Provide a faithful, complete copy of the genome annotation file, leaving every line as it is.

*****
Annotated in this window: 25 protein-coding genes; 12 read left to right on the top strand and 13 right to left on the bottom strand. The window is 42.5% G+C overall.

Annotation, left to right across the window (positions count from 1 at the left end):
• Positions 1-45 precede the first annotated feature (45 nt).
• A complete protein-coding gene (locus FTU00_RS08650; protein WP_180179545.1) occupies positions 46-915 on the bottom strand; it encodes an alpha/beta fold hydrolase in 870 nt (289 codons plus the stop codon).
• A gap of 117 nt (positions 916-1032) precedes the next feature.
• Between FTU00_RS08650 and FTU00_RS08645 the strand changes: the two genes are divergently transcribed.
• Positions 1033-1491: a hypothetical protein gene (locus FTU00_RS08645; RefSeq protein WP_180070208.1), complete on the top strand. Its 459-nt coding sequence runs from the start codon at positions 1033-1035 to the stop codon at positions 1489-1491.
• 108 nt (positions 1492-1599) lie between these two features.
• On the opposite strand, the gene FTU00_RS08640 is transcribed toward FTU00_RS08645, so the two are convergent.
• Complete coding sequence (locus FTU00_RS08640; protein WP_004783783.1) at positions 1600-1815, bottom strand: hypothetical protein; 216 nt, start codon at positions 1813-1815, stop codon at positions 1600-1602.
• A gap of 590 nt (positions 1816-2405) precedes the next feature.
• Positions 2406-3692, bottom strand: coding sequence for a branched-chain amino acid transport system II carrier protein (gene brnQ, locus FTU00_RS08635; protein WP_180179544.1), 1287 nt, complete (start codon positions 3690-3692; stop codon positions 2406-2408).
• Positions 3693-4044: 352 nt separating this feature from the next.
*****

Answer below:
Annotated in this window: 25 protein-coding genes; 12 read left to right on the top strand and 13 right to left on the bottom strand. The window is 42.5% G+C overall.

Annotation, left to right across the window (positions count from 1 at the left end):
• Positions 1-45 precede the first annotated feature (45 nt).
• A complete protein-coding gene (locus FTU00_RS08650; protein WP_180179545.1) occupies positions 46-915 on the bottom strand; it encodes an alpha/beta fold hydrolase in 870 nt (289 codons plus the stop codon).
• A gap of 117 nt (positions 916-1032) precedes the next feature.
• Between FTU00_RS08650 and FTU00_RS08645 the strand changes: the two genes are divergently transcribed.
• Positions 1033-1491: a hypothetical protein gene (locus FTU00_RS08645; RefSeq protein WP_180070208.1), complete on the top strand. Its 459-nt coding sequence runs from the start codon at positions 1033-1035 to the stop codon at positions 1489-1491.
• 108 nt (positions 1492-1599) lie between these two features.
• On the opposite strand, the gene FTU00_RS08640 is transcribed toward FTU00_RS08645, so the two are convergent.
• Complete coding sequence (locus FTU00_RS08640; protein WP_004783783.1) at positions 1600-1815, bottom strand: hypothetical protein; 216 nt, start codon at positions 1813-1815, stop codon at positions 1600-1602.
• A gap of 590 nt (positions 1816-2405) precedes the next feature.
• Positions 2406-3692, bottom strand: coding sequence for a branched-chain amino acid transport system II carrier protein (gene brnQ, locus FTU00_RS08635; protein WP_180179544.1), 1287 nt, complete (start codon positions 3690-3692; stop codon positions 2406-2408).
• Positions 3693-4044: 352 nt separating this feature from the next.